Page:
Pedro is hands-down my all-time favorite pitcher. Was he better than the great Kershaw? That’s up for debate.



Rintaro Sasaki, who had been projected to be the top pick in the forthcoming NPB draft. will reportedly enroll at Stanford University this spring and subsequently join the baseball team for its 2025 season. The 18-year-old first baseman from Iwate Prefecture set Japan’s high school home record while attending Hanamaki Higashi High School, the alma mater of Shohei Ohtani.

Andrew Campbell has announced his retirement. An outfielder for the Brisbane Bandits for the past 13 seasons, the 32-year-old native of Ipswich, Queensland was part of four ABL championship teams and was a member of Team Australia..He played in the Cleveland system in 2011 and 2012.


A random obscure former player snapshot:

Larry Yount is the brother of Robin Yount, but that isn’t his claim to fame. The Hall of Famer’s older sibling officially appeared in a big-league game yet was never on the field while the ball was in play. On September 15, 1971, Lawrence King Yount took the mound for the Houston Astros in what was to be his MLB debut, only to injure himself while warming up. Because he had been announced, his name went into the annals. It was to be his only opportunity at baseball’s highest level.


Philadelphia teammates Bryce Harper and J.T. Realmuto were home-road polar opposites in 2023:

Harper slashed .352/.459/.622 with 15 home runs at Citizen’s Bank Park and .234/.340/.374 with six home runs in road games.

Realmuto slashed .257/.320/.576 with six home runs at Citizen’s Bank Park and .306/.364/.587 with 14 home runs in road games.

And then there was Kyle Schwarber. The Phillies slugger had 58 hits, 23 home runs, and 138 total bases at home, and 57 hits, 24 home runs, and 139 total bases on the road.



The Detroit Tigers announced their 2024 broadcast teams, which include Carlos Peña as a notable addition on the TV side. Evan Woodberry has the story at MLive.

At South Side Sox, Chrystal O’Keefe wrote about bike and pedestrian safety concerns regarding the proposed site for a new White Sox ballpark.

Pitcher List’s Adam Salorio broke down the arbitration cases of Luis Arraez, Adolís García, and Vladimir Guerrero Jr.

Citing a report from Marlins beat writer Craig Mish, Royal Review’s Max Rieper wrote of how Kansas City and Miami may have discussed a deal that would have included Bobby Witt Jr. and Eury Pérez.

SABR’s oral history interview with Jon Matlack, which I quoted from in last Sunday’s column, is now archived and can be heard here.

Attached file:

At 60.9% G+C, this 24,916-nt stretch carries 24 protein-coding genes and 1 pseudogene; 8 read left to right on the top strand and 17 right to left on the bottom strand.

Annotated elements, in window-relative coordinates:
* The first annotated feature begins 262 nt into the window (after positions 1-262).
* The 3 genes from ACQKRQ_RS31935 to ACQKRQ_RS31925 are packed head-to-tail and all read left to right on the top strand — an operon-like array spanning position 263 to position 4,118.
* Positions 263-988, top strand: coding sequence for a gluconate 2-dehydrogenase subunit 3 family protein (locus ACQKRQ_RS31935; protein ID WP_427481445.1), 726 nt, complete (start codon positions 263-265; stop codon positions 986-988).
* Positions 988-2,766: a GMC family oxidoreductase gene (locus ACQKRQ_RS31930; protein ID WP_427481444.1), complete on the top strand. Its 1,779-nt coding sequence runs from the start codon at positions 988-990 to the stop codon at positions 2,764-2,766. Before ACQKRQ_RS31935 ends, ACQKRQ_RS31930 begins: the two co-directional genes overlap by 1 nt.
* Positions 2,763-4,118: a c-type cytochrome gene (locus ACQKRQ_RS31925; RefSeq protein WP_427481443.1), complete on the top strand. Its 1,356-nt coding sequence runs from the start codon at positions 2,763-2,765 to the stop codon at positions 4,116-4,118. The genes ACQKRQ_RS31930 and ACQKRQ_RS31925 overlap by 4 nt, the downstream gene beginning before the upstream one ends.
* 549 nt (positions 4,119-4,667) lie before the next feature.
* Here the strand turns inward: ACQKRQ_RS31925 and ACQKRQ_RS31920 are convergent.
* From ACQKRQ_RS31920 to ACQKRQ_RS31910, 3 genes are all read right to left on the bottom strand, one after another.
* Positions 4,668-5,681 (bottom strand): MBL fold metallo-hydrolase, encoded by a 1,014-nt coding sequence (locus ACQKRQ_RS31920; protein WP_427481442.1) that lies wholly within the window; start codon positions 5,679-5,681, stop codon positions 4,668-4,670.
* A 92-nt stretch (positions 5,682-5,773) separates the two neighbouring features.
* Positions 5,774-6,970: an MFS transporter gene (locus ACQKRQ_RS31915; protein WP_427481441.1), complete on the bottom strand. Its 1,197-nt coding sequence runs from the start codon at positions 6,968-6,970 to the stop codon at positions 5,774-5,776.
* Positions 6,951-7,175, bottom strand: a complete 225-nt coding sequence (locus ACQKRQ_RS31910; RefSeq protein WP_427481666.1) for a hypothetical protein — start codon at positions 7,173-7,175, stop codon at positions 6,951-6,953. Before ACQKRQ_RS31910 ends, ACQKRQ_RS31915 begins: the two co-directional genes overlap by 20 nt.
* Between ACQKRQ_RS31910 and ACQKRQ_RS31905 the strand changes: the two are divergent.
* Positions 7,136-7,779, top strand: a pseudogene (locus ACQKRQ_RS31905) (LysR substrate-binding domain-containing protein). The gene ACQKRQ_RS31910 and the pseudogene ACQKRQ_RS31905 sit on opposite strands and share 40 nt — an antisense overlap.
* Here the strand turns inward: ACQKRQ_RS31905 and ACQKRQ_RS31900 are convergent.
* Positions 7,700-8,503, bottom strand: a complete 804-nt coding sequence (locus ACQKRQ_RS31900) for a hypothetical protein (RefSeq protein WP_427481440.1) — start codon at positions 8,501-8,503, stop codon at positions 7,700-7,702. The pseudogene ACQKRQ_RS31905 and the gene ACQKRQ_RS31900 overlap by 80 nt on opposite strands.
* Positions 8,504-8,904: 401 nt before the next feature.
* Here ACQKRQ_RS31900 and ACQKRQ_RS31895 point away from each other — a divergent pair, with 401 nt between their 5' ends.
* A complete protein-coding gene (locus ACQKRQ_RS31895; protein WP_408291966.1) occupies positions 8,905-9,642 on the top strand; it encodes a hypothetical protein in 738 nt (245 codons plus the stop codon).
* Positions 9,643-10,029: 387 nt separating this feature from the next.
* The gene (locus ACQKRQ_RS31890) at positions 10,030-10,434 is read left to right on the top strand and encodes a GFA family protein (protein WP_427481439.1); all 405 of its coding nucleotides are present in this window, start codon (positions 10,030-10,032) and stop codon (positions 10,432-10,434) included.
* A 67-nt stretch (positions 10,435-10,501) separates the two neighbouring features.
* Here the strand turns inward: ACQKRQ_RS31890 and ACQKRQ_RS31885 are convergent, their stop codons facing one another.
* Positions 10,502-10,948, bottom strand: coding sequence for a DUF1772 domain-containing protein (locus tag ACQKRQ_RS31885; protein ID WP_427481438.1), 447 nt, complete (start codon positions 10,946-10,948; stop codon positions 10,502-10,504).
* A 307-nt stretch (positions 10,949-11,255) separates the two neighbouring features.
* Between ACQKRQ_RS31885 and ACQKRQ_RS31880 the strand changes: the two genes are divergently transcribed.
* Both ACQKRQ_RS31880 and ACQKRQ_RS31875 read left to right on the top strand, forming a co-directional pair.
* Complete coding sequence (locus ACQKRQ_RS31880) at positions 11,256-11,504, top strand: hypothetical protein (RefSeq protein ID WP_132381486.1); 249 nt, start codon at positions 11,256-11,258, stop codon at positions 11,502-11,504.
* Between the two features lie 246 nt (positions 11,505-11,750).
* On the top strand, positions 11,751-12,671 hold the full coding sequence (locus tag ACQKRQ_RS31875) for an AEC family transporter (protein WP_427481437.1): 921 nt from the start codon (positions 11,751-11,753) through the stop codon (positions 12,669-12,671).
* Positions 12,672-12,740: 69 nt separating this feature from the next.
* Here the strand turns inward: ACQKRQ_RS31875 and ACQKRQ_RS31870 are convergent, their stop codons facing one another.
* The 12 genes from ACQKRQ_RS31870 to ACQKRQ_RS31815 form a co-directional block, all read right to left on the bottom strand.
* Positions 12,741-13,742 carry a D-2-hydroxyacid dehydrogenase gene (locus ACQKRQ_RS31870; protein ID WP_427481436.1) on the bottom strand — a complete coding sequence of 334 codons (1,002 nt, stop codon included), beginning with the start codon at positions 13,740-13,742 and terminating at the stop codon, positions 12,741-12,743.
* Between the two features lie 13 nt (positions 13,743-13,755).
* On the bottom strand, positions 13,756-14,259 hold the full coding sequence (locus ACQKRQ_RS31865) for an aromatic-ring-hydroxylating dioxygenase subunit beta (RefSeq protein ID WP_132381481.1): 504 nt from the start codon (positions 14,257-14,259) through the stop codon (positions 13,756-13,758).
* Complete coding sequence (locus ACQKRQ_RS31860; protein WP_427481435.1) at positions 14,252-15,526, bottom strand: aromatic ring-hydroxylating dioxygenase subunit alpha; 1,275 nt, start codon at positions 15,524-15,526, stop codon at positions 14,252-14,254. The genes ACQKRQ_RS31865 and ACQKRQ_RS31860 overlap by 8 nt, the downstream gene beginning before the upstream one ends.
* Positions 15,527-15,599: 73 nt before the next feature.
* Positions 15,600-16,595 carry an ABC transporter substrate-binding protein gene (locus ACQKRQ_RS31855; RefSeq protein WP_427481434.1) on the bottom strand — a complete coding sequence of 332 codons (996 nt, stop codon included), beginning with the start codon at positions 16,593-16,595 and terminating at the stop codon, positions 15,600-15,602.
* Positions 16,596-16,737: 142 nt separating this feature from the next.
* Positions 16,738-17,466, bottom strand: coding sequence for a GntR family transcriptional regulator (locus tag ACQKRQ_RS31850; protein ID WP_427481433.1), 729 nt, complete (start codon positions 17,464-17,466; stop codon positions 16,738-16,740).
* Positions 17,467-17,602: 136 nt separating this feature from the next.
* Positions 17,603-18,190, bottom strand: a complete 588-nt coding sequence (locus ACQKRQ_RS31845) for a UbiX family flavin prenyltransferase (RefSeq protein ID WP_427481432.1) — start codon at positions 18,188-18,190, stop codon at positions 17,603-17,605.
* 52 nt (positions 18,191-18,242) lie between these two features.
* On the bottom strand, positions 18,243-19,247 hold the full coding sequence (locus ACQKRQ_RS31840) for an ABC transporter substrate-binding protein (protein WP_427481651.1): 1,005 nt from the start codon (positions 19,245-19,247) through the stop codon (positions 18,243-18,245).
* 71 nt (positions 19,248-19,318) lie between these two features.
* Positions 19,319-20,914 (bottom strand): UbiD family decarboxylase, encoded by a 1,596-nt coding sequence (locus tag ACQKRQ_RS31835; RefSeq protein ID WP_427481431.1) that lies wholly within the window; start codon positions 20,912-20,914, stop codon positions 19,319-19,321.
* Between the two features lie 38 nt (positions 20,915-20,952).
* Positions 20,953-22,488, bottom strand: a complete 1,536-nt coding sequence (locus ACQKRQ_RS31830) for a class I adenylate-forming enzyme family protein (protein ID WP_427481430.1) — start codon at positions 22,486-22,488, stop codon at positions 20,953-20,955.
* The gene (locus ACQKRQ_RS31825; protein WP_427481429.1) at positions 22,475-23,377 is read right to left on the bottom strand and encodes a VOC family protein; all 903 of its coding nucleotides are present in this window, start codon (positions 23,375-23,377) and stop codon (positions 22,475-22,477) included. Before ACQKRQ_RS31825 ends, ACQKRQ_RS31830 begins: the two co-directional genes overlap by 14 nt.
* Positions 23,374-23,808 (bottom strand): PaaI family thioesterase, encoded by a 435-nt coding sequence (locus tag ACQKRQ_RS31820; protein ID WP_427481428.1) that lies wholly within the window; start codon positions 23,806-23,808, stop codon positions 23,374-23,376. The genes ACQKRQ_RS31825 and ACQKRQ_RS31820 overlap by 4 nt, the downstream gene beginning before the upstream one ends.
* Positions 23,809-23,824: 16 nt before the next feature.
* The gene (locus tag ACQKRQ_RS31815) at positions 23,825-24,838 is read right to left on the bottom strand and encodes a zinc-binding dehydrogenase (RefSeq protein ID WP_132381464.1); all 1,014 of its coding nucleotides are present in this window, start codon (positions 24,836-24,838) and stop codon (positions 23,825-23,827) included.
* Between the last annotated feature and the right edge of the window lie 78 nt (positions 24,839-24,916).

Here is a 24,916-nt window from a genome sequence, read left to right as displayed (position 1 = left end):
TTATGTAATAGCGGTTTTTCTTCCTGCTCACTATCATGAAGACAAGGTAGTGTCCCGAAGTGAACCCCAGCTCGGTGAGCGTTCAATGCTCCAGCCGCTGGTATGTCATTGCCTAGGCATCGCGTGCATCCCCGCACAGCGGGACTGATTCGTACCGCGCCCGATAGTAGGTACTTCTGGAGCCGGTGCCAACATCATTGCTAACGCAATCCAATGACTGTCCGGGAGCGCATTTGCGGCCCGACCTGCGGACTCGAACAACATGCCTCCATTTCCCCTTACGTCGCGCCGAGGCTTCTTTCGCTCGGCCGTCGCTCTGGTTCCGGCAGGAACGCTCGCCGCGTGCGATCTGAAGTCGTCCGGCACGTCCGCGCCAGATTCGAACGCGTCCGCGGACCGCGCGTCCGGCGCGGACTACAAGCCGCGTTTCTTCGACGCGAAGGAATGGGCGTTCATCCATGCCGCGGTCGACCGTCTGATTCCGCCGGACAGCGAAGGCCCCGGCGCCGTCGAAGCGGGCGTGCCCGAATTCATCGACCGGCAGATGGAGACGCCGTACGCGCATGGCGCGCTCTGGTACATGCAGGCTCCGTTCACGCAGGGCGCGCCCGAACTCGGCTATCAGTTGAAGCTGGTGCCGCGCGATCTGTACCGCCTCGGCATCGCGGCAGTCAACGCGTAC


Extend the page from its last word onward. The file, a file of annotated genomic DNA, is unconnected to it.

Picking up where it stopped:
Vern Stephens made eight All-Star teams and amassed 48.3 WAR in a 15-year career that spanned the 1941-1955 seasons. One of the top shortstops not in the Hall of Fame, Stephens finished with 247 home runs, 1,178 RBIs, and a 117 wRC+. A close offensive comp is Victor Martinez, who had 246 home runs, 1,174 RBIs, and a 117 wRC+.

Cecil Travis batted .327 and made three All-Star teams as a shortstop with the Washington Nationals from 1934-1941 before missing the next three seasons serving in the Army during WWII. Potentially a Hall of Famer had his career not been interrupted by service to his country, Travis was born and raised in Riverdale, Georgia.

Archie Reynolds pitched for three teams from 1968-1972 and finished his career with a record of 0-8. The right-hander had at least one loss in all five of his winless seasons.

Moose Stubing’s big-league managing career comprised eight games, all on an interim basis with the California Angels in 1988, and all were losses. Twenty-one years earlier, Stubing went 0-for-5 with the Angels in his only big-league action as a player.

Jug Thesenga pitched in five games for the Washington Nationals in 1944 and is one of just 39 South Dakota-born players in MLB history. Twenty-seven of the 39 took the mound, including Terry Francona, who in 1989 tossed a perfect inning for the Milwaukee Brewers in a 12-2 loss to the Oakland Athletics.

Reggie Richter pitched in 22 games for the Chicago Cubs in 1911 and is one of 45 players born in Germany to play in the majors. Per his B-Ref bio page, the Düsseldorf native is the earliest big-leaguer with the name Reggie.

On today’s date in 1999, the Toronto Blue Jays traded Roger Clemens to the New York Yankees in exchange for David Wells, Graeme Lloyd, and Homer Bush. Clemens went 77-36 with the Yankees over the next five seasons. Wells went 37-18 in his two seasons with the Blue Jays.

The Florida Marlins signed Tim Raines on today’s date in 2002. The Hall of Fame outfielder, by then 42 years old, slashed .191/.351/.258 over 114 plate appearances in what would be his final big-league season.

Players born on today’s date include John Mayberry, a left-handed-hitting first baseman whose career included a four-season stretch (1972-1975) with the Kansas City Royals in which he launched 107 home runs and put up a 153 wRC+. All told, the Detroit native went deep 255 times while logging a 123 wRC+playing for four teams from 1968-1982.

Also born on today’s date was Zip Zabel, who went 12-14 with a 2.71 ERA with for the Chicago Cubs from 1913-1915. Born George Washington Zabel in Wetmore, Kansas, the right-hander set the record for most innings pitched in relief in one game, hurling 18-and-one-third frames on June 17, 1915 in a 4-3, 19-inning win over the Brooklyn Robins.


Source link

Leave a Reply

Your email address will not be published. Required fields are marked *